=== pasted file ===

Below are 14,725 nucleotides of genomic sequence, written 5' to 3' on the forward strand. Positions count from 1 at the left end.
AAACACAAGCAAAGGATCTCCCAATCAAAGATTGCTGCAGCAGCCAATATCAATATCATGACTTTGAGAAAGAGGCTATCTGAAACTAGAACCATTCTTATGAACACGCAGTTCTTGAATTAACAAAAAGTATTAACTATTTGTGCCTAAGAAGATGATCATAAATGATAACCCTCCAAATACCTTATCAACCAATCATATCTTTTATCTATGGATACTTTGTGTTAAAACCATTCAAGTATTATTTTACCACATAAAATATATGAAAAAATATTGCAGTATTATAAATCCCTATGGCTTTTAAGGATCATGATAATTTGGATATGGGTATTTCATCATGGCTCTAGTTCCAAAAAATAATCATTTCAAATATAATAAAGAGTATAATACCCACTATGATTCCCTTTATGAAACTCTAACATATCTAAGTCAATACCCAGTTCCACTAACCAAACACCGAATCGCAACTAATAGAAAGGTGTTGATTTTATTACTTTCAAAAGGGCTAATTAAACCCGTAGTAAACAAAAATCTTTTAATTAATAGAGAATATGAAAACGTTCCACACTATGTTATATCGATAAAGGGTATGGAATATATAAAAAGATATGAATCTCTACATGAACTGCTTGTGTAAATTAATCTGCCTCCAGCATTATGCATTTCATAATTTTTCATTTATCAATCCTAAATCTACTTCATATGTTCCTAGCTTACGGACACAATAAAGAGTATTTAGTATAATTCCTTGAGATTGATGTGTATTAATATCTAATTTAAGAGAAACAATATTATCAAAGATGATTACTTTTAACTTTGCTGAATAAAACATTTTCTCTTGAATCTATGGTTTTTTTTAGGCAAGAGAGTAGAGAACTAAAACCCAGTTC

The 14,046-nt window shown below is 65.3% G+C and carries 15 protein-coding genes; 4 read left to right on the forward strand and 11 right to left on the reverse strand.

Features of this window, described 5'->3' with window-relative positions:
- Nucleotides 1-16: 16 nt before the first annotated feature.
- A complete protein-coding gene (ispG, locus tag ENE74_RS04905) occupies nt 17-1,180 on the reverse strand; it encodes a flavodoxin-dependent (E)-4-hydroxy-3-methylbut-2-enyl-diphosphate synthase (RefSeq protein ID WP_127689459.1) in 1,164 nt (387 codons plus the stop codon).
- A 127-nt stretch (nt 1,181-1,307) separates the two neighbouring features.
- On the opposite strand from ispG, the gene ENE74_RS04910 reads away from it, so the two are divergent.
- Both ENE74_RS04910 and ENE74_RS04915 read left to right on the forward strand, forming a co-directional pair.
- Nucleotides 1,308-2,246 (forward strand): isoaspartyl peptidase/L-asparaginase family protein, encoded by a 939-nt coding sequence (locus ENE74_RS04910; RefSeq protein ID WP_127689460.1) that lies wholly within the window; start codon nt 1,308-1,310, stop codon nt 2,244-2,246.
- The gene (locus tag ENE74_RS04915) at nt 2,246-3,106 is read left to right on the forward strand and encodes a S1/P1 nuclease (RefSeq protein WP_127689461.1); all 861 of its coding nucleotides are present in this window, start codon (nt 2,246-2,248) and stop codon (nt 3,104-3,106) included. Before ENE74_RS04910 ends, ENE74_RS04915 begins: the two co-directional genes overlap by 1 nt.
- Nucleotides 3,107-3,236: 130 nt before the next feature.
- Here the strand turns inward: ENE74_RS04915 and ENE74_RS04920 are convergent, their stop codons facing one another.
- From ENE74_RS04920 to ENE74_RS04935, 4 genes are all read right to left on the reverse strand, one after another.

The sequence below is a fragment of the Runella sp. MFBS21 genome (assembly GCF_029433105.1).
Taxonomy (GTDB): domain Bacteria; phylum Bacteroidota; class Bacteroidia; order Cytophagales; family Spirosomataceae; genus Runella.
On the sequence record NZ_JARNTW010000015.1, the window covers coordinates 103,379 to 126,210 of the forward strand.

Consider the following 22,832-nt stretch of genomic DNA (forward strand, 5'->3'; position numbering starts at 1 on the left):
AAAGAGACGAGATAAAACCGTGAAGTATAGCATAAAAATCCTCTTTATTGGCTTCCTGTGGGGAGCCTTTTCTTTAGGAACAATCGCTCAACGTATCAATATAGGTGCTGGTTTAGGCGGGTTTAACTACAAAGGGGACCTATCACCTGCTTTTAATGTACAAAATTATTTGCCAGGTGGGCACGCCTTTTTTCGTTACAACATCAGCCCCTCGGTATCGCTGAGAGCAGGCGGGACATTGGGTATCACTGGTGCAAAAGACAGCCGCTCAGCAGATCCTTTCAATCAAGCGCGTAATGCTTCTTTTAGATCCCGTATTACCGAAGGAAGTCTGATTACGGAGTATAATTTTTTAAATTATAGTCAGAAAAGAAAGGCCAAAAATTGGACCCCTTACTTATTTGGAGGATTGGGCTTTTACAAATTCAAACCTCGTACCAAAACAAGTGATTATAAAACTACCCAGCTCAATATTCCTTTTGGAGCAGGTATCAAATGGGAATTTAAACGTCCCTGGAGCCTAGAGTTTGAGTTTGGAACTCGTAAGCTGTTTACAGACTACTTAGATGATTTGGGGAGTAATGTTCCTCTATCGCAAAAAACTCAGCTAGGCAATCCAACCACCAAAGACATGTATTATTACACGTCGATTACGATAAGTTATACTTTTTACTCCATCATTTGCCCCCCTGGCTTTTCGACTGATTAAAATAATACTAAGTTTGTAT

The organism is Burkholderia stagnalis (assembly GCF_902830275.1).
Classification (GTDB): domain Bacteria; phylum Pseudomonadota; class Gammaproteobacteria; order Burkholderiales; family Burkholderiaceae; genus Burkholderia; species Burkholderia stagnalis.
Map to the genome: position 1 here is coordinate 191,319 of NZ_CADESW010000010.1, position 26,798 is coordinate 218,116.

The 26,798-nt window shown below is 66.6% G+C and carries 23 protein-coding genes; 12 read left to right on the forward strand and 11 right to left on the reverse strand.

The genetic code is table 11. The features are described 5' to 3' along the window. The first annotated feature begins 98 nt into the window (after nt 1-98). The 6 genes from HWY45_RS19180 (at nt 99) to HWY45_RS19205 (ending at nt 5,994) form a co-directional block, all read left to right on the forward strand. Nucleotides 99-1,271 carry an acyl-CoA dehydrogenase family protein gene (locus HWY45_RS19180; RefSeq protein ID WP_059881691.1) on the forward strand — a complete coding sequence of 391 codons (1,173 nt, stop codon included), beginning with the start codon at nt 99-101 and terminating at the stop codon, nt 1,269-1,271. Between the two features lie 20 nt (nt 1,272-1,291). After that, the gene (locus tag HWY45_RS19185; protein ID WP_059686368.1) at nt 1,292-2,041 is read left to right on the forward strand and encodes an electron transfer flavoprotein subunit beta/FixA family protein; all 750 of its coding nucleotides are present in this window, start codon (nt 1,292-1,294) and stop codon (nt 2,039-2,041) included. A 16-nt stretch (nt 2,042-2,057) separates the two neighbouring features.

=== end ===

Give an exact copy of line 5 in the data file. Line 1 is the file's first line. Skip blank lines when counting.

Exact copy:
- Nucleotides 1-16: 16 nt before the first annotated feature.